On the Device Status page, the device information updates to reflect the new name. Even the breadcrumb navigation changes to reflect the new name.

Zenoss Core 3.x: Device Setup and Administration

Now, you can manage your devices using whatever slang you wish.

Resetting the IP address

Sometimes we need to move machines around and allocate new IP addresses. At other times, we may try to monitor a server only to discover that it has a dynamic IP address. Since Zenoss Core requires a static IP address on the monitored device, we need to assign an IP address to the server, and therefore, IP information will need to be updated in Zenoss Core.

To change the IP address:

  1. From the Device Overview page, select Reset/Change IP from the Actions menu.
  2. Enter the new resolvable hostname or IP address in the IP Address field of the Reset/Change IP dialog box (shown in the following screenshot) or leave it blank to allow Zenoss to lookup the IP based on the device name.
  3. Click on OK to save the change.

    Zenoss Core 3.x: Device Setup and Administration

Push changes

After we make changes to the device, we can "push" the changes to the collectors right away instead of waiting for Zenoss Core to remodel the device. From the Device Overview page, select Push Changes from the Actions menu.

Zenoss Core confirms the action with a status message in the bottom-right corner of the page.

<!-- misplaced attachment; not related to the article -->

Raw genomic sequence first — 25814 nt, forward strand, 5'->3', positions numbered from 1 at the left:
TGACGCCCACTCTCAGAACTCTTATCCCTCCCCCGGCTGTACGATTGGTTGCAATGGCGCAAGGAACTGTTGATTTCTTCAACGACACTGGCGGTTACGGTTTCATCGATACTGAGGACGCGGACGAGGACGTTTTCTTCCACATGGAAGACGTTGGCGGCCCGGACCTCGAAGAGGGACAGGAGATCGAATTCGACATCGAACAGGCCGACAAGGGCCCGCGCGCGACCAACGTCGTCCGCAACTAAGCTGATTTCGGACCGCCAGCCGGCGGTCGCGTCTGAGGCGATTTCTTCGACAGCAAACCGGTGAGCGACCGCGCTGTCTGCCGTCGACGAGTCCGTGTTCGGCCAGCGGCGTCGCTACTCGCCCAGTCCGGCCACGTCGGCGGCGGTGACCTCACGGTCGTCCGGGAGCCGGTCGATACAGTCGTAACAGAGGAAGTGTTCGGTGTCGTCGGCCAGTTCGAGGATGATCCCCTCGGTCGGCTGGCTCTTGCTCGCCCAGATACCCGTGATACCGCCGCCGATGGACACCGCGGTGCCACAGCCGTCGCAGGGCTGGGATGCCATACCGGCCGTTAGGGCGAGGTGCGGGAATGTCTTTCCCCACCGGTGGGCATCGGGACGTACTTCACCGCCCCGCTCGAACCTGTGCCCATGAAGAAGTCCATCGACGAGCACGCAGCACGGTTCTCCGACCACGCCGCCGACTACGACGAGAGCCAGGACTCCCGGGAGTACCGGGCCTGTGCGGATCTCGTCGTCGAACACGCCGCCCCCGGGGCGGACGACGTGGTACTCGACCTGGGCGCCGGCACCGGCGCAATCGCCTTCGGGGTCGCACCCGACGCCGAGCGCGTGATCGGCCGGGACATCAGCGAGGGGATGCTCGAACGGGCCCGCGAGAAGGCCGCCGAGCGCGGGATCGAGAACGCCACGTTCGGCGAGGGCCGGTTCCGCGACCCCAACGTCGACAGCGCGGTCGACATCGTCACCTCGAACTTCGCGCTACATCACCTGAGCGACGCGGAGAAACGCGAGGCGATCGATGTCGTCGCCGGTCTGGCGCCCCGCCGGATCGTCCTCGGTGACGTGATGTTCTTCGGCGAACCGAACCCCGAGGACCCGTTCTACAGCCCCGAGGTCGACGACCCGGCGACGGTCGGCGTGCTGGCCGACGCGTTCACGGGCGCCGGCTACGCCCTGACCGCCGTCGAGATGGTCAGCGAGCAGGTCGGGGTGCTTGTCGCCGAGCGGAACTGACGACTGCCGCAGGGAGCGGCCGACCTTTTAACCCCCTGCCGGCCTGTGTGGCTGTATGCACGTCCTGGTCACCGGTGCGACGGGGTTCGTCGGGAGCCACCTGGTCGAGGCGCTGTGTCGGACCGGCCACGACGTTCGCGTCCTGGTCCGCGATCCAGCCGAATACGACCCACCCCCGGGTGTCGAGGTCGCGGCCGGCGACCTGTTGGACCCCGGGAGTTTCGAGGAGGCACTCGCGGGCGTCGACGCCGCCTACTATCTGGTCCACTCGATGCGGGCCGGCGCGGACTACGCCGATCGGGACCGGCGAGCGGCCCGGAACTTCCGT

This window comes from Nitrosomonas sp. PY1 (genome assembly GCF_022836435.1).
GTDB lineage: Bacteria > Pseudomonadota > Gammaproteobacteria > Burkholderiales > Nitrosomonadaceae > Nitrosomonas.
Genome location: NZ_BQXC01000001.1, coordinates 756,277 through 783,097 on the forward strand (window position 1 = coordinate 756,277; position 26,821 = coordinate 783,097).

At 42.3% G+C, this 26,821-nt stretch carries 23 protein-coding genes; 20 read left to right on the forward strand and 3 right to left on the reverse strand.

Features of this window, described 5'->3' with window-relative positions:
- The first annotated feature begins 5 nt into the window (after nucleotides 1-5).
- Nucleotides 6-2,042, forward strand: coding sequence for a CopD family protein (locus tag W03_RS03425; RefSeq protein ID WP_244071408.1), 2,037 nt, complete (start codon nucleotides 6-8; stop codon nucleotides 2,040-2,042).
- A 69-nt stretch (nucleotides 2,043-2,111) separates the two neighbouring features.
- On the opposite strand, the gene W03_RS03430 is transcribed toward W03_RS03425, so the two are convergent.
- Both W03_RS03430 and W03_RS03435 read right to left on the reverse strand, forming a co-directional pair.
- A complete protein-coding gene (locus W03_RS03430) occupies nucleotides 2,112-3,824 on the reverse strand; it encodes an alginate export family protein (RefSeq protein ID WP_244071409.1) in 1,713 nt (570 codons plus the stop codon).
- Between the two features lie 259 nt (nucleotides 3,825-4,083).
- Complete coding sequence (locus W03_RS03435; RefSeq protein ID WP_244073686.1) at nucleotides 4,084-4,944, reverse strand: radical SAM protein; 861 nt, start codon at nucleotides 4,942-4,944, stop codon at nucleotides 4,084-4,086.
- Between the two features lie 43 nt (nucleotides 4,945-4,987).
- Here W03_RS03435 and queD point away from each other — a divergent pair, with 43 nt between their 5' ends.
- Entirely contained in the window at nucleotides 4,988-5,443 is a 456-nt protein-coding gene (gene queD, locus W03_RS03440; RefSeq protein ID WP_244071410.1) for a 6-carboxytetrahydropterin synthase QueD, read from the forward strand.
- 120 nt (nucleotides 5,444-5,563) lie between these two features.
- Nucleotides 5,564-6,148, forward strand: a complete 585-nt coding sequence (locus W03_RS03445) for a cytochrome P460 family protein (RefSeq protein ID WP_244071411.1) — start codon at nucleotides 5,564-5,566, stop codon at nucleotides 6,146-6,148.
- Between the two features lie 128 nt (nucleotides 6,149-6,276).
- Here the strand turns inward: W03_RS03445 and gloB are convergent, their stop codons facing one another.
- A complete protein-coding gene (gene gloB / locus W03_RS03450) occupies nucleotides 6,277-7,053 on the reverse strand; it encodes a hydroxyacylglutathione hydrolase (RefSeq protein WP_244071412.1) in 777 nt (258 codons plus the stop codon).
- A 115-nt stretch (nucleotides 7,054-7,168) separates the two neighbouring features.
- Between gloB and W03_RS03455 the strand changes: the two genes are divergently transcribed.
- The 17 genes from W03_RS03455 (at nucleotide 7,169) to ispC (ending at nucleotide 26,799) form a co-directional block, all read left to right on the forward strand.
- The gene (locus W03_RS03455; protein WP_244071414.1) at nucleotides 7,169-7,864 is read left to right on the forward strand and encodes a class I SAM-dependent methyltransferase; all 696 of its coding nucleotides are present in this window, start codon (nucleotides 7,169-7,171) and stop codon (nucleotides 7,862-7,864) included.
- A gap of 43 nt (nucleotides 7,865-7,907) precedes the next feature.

The collectors in Zenoss Core define settings that determine how each device assigned to a collector is monitored. For example, we can configure the default cycle times for the modeler protocol (SNMP, WMI, Ping). On Zenoss Core, the default collector is localhost. Zenoss Core supports only one collector on the same host.

Deleting devices

Given enough time, we will find devices in our inventory that we want to delete. For example, maybe we accidentally added a bunch of workstations with dynamic IP addresses that go up and down. There are many other reasons to delete a device from Zenoss Core, but I trust you have a firm grasp on when deleting a device from the inventory is necessary.

If you think you might want to monitor the device in the future, you should consider setting the production state to decommissioned. This keeps all the historical data and retains the device in the inventory; however, it's no longer monitored.